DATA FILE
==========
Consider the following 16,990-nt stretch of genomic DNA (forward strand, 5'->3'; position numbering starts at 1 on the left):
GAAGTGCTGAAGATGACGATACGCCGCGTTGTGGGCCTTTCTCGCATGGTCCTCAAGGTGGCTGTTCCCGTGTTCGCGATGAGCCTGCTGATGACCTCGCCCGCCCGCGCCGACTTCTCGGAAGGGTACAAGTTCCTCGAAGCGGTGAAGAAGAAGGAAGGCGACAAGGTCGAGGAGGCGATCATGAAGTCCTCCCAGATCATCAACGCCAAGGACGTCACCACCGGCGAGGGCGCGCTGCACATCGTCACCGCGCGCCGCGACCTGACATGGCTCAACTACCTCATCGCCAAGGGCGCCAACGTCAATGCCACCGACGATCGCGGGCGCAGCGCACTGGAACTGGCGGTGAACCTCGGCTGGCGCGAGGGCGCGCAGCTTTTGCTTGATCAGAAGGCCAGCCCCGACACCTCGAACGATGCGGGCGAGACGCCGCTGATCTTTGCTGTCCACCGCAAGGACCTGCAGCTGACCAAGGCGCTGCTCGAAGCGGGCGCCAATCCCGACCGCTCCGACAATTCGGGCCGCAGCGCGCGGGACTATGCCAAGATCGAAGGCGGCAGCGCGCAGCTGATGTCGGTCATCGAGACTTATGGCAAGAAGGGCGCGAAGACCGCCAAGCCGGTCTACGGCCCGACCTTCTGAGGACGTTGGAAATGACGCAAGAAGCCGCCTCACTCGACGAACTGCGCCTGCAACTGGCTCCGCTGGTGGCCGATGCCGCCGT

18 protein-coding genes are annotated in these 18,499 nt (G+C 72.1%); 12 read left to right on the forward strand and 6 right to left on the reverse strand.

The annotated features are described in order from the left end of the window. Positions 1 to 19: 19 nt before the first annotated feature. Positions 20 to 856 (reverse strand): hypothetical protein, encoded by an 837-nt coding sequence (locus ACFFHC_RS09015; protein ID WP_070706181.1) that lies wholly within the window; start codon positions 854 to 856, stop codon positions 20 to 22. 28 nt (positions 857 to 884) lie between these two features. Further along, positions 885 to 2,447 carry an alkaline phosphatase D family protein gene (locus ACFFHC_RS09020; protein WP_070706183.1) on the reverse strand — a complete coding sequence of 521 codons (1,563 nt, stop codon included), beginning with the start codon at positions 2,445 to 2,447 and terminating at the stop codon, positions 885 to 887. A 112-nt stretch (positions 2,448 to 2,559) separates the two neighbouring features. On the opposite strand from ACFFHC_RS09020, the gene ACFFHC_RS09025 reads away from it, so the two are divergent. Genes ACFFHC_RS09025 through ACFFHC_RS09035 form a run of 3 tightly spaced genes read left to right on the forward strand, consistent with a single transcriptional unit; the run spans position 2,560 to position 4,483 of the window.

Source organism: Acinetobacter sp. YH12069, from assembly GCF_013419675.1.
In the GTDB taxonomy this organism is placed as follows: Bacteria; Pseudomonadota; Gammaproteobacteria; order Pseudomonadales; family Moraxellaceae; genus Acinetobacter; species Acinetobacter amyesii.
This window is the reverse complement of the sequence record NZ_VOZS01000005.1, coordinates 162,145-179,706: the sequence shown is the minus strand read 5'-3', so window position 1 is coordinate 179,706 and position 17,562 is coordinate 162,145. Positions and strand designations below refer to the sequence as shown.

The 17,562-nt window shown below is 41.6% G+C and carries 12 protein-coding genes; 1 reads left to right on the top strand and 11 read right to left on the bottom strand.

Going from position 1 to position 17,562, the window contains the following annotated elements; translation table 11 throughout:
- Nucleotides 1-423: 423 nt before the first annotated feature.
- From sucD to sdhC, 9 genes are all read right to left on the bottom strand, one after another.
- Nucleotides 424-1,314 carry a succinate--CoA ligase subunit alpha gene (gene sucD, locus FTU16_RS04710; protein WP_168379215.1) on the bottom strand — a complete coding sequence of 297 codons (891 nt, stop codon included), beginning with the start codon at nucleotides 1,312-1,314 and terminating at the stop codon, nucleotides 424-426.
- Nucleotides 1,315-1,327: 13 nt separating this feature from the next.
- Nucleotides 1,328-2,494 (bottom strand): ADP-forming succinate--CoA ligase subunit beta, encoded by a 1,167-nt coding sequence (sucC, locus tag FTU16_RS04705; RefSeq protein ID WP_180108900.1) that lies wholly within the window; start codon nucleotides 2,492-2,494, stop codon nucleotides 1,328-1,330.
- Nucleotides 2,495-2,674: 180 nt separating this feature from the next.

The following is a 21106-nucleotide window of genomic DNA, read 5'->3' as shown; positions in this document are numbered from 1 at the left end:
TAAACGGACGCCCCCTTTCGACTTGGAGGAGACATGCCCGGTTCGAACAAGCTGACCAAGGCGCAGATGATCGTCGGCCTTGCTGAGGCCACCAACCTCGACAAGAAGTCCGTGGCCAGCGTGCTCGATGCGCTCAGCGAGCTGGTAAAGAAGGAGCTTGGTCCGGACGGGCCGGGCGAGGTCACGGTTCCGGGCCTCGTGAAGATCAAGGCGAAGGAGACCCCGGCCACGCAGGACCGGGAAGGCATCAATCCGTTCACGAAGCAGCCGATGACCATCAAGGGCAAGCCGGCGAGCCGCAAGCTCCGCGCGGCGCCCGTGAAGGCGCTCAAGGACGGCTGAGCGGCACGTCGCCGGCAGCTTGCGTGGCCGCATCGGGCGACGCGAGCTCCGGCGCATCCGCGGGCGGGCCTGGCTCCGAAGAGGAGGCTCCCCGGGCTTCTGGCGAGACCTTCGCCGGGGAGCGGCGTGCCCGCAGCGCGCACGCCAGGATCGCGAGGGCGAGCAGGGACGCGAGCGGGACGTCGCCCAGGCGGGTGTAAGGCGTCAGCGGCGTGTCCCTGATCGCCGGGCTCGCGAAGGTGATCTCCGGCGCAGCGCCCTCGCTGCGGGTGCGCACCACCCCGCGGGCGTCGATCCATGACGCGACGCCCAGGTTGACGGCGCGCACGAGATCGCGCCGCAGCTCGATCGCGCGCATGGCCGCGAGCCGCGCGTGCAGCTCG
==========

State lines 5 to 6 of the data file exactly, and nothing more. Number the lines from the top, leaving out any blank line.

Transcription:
Source organism: Acinetobacter sp. YH12069, from assembly GCF_013419675.1.
In the GTDB taxonomy this organism is placed as follows: Bacteria; Pseudomonadota; Gammaproteobacteria; order Pseudomonadales; family Moraxellaceae; genus Acinetobacter; species Acinetobacter amyesii.